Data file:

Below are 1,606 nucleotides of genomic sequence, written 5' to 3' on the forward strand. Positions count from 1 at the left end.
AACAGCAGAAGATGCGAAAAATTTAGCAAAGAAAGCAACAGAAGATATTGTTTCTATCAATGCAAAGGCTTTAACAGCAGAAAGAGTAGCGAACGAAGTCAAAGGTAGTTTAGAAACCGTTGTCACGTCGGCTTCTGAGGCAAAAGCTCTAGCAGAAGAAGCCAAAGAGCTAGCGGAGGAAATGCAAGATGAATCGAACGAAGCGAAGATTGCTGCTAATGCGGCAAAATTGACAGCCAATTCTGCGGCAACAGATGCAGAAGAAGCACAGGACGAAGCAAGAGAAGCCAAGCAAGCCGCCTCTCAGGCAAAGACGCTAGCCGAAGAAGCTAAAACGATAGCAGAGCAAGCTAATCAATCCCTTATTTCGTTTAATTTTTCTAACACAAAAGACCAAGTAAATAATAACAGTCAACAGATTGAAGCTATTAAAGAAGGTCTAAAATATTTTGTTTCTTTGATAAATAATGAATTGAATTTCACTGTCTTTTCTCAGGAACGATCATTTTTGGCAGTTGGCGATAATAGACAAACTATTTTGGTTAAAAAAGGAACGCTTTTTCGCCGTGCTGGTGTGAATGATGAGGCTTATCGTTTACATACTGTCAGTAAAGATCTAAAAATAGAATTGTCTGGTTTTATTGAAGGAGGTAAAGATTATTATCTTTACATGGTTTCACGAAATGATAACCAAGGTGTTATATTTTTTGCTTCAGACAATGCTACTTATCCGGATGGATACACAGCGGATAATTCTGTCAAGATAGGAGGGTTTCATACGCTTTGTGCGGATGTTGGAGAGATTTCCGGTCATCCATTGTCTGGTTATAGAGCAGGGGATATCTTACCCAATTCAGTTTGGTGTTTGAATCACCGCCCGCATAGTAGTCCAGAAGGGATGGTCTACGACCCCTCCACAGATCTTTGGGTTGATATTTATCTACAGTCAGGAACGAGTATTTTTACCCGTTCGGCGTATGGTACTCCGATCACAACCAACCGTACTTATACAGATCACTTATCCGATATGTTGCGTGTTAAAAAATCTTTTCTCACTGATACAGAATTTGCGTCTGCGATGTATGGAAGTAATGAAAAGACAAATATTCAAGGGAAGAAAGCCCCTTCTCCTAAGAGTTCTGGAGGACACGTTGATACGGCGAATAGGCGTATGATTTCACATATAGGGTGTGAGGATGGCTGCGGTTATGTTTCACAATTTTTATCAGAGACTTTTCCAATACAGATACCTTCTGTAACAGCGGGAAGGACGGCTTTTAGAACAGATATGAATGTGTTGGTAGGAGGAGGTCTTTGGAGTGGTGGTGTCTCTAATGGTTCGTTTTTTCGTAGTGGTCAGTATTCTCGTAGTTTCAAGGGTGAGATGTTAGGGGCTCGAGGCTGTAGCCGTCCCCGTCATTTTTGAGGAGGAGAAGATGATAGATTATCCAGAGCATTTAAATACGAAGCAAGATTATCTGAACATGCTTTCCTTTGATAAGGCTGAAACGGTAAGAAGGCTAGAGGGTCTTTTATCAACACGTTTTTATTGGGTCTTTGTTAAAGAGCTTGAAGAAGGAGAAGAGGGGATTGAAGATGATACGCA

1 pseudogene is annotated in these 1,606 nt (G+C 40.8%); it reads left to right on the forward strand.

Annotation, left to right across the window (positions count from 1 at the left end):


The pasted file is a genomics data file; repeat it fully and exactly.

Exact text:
Below are 1,606 nucleotides of genomic sequence, written 5' to 3' on the forward strand. Positions count from 1 at the left end.
AACAGCAGAAGATGCGAAAAATTTAGCAAAGAAAGCAACAGAAGATATTGTTTCTATCAATGCAAAGGCTTTAACAGCAGAAAGAGTAGCGAACGAAGTCAAAGGTAGTTTAGAAACCGTTGTCACGTCGGCTTCTGAGGCAAAAGCTCTAGCAGAAGAAGCCAAAGAGCTAGCGGAGGAAATGCAAGATGAATCGAACGAAGCGAAGATTGCTGCTAATGCGGCAAAATTGACAGCCAATTCTGCGGCAACAGATGCAGAAGAAGCACAGGACGAAGCAAGAGAAGCCAAGCAAGCCGCCTCTCAGGCAAAGACGCTAGCCGAAGAAGCTAAAACGATAGCAGAGCAAGCTAATCAATCCCTTATTTCGTTTAATTTTTCTAACACAAAAGACCAAGTAAATAATAACAGTCAACAGATTGAAGCTATTAAAGAAGGTCTAAAATATTTTGTTTCTTTGATAAATAATGAATTGAATTTCACTGTCTTTTCTCAGGAACGATCATTTTTGGCAGTTGGCGATAATAGACAAACTATTTTGGTTAAAAAAGGAACGCTTTTTCGCCGTGCTGGTGTGAATGATGAGGCTTATCGTTTACATACTGTCAGTAAAGATCTAAAAATAGAATTGTCTGGTTTTATTGAAGGAGGTAAAGATTATTATCTTTACATGGTTTCACGAAATGATAACCAAGGTGTTATATTTTTTGCTTCAGACAATGCTACTTATCCGGATGGATACACAGCGGATAATTCTGTCAAGATAGGAGGGTTTCATACGCTTTGTGCGGATGTTGGAGAGATTTCCGGTCATCCATTGTCTGGTTATAGAGCAGGGGATATCTTACCCAATTCAGTTTGGTGTTTGAATCACCGCCCGCATAGTAGTCCAGAAGGGATGGTCTACGACCCCTCCACAGATCTTTGGGTTGATATTTATCTACAGTCAGGAACGAGTATTTTTACCCGTTCGGCGTATGGTACTCCGATCACAACCAACCGTACTTATACAGATCACTTATCCGATATGTTGCGTGTTAAAAAATCTTTTCTCACTGATACAGAATTTGCGTCTGCGATGTATGGAAGTAATGAAAAGACAAATATTCAAGGGAAGAAAGCCCCTTCTCCTAAGAGTTCTGGAGGACACGTTGATACGGCGAATAGGCGTATGATTTCACATATAGGGTGTGAGGATGGCTGCGGTTATGTTTCACAATTTTTATCAGAGACTTTTCCAATACAGATACCTTCTGTAACAGCGGGAAGGACGGCTTTTAGAACAGATATGAATGTGTTGGTAGGAGGAGGTCTTTGGAGTGGTGGTGTCTCTAATGGTTCGTTTTTTCGTAGTGGTCAGTATTCTCGTAGTTTCAAGGGTGAGATGTTAGGGGCTCGAGGCTGTAGCCGTCCCCGTCATTTTTGAGGAGGAGAAGATGATAGATTATCCAGAGCATTTAAATACGAAGCAAGATTATCTGAACATGCTTTCCTTTGATAAGGCTGAAACGGTAAGAAGGCTAGAGGGTCTTTTATCAACACGTTTTTATTGGGTCTTTGTTAAAGAGCTTGAAGAAGGAGAAGAGGGGATTGAAGATGATACGCA

1 pseudogene is annotated in these 1,606 nt (G+C 40.8%); it reads left to right on the forward strand.

Annotation, left to right across the window (positions count from 1 at the left end):